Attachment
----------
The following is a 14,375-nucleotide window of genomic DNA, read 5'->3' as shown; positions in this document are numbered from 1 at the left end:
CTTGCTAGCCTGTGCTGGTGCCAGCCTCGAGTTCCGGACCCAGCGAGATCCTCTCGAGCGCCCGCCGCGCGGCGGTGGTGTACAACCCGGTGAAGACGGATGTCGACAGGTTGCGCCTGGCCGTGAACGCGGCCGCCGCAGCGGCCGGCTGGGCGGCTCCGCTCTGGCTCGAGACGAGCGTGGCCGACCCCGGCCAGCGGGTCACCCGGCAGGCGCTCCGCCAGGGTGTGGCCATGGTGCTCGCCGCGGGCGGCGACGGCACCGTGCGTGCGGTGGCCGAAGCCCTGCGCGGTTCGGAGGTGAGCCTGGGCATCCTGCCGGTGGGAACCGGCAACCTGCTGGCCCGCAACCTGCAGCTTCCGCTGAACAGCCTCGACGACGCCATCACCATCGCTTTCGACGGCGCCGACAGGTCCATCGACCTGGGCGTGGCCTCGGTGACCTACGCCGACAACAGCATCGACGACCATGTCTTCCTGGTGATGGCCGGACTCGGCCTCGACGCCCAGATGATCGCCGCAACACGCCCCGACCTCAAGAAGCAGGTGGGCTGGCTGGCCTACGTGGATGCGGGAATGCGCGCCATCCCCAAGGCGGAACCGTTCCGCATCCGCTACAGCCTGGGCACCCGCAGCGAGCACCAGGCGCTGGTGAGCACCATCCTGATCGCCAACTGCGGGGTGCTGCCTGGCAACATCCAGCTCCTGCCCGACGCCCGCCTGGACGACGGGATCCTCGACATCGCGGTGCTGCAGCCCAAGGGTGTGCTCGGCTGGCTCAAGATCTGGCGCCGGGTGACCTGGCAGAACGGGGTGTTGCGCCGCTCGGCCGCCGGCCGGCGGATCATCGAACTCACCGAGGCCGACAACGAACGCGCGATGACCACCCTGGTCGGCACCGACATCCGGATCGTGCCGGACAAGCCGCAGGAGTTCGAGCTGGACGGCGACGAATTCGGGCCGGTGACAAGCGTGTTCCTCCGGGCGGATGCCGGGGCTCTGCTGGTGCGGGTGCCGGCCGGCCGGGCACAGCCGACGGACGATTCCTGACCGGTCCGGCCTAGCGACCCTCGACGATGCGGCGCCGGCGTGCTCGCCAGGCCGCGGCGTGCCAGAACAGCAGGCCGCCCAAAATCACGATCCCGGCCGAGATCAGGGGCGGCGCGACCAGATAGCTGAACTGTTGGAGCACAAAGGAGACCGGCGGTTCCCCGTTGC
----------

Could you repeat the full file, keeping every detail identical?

The following is a 14,375-nucleotide window of genomic DNA, read 5'->3' as shown; positions in this document are numbered from 1 at the left end:
CTTGCTAGCCTGTGCTGGTGCCAGCCTCGAGTTCCGGACCCAGCGAGATCCTCTCGAGCGCCCGCCGCGCGGCGGTGGTGTACAACCCGGTGAAGACGGATGTCGACAGGTTGCGCCTGGCCGTGAACGCGGCCGCCGCAGCGGCCGGCTGGGCGGCTCCGCTCTGGCTCGAGACGAGCGTGGCCGACCCCGGCCAGCGGGTCACCCGGCAGGCGCTCCGCCAGGGTGTGGCCATGGTGCTCGCCGCGGGCGGCGACGGCACCGTGCGTGCGGTGGCCGAAGCCCTGCGCGGTTCGGAGGTGAGCCTGGGCATCCTGCCGGTGGGAACCGGCAACCTGCTGGCCCGCAACCTGCAGCTTCCGCTGAACAGCCTCGACGACGCCATCACCATCGCTTTCGACGGCGCCGACAGGTCCATCGACCTGGGCGTGGCCTCGGTGACCTACGCCGACAACAGCATCGACGACCATGTCTTCCTGGTGATGGCCGGACTCGGCCTCGACGCCCAGATGATCGCCGCAACACGCCCCGACCTCAAGAAGCAGGTGGGCTGGCTGGCCTACGTGGATGCGGGAATGCGCGCCATCCCCAAGGCGGAACCGTTCCGCATCCGCTACAGCCTGGGCACCCGCAGCGAGCACCAGGCGCTGGTGAGCACCATCCTGATCGCCAACTGCGGGGTGCTGCCTGGCAACATCCAGCTCCTGCCCGACGCCCGCCTGGACGACGGGATCCTCGACATCGCGGTGCTGCAGCCCAAGGGTGTGCTCGGCTGGCTCAAGATCTGGCGCCGGGTGACCTGGCAGAACGGGGTGTTGCGCCGCTCGGCCGCCGGCCGGCGGATCATCGAACTCACCGAGGCCGACAACGAACGCGCGATGACCACCCTGGTCGGCACCGACATCCGGATCGTGCCGGACAAGCCGCAGGAGTTCGAGCTGGACGGCGACGAATTCGGGCCGGTGACAAGCGTGTTCCTCCGGGCGGATGCCGGGGCTCTGCTGGTGCGGGTGCCGGCCGGCCGGGCACAGCCGACGGACGATTCCTGACCGGTCCGGCCTAGCGACCCTCGACGATGCGGCGCCGGCGTGCTCGCCAGGCCGCGGCGTGCCAGAACAGCAGGCCGCCCAAAATCACGATCCCGGCCGAGATCAGGGGCGGCGCGACCAGATAGCTGAACTGTTGGAGCACAAAGGAGACCGGCGGTTCCCCGTTGC